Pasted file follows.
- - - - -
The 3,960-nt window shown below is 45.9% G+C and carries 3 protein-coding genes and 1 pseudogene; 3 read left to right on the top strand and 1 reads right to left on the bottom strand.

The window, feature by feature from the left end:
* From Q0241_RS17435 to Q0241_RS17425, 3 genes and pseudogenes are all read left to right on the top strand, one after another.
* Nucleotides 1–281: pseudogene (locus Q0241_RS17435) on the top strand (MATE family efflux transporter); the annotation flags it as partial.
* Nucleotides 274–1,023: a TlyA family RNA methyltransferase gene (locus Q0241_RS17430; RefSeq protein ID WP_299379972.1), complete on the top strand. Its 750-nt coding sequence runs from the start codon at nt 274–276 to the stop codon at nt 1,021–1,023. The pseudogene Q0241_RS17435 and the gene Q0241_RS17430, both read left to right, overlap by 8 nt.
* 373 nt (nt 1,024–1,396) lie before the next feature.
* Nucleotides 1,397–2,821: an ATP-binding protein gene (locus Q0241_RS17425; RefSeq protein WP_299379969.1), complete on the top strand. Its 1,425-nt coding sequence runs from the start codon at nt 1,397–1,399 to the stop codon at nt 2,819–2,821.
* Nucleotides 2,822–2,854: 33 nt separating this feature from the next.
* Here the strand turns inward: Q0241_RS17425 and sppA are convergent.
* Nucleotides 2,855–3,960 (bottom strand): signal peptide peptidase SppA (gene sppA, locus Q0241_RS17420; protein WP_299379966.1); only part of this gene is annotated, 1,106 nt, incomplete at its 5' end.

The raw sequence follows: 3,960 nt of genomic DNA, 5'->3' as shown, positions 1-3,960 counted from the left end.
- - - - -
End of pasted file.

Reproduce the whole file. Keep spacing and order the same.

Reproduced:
The 3,960-nt window shown below is 45.9% G+C and carries 3 protein-coding genes and 1 pseudogene; 3 read left to right on the top strand and 1 reads right to left on the bottom strand.

The window, feature by feature from the left end:
* From Q0241_RS17435 to Q0241_RS17425, 3 genes and pseudogenes are all read left to right on the top strand, one after another.
* Nucleotides 1–281: pseudogene (locus Q0241_RS17435) on the top strand (MATE family efflux transporter); the annotation flags it as partial.
* Nucleotides 274–1,023: a TlyA family RNA methyltransferase gene (locus Q0241_RS17430; RefSeq protein ID WP_299379972.1), complete on the top strand. Its 750-nt coding sequence runs from the start codon at nt 274–276 to the stop codon at nt 1,021–1,023. The pseudogene Q0241_RS17435 and the gene Q0241_RS17430, both read left to right, overlap by 8 nt.
* 373 nt (nt 1,024–1,396) lie before the next feature.
* Nucleotides 1,397–2,821: an ATP-binding protein gene (locus Q0241_RS17425; RefSeq protein WP_299379969.1), complete on the top strand. Its 1,425-nt coding sequence runs from the start codon at nt 1,397–1,399 to the stop codon at nt 2,819–2,821.
* Nucleotides 2,822–2,854: 33 nt separating this feature from the next.
* Here the strand turns inward: Q0241_RS17425 and sppA are convergent.
* Nucleotides 2,855–3,960 (bottom strand): signal peptide peptidase SppA (gene sppA, locus Q0241_RS17420; protein WP_299379966.1); only part of this gene is annotated, 1,106 nt, incomplete at its 5' end.

The raw sequence follows: 3,960 nt of genomic DNA, 5'->3' as shown, positions 1-3,960 counted from the left end.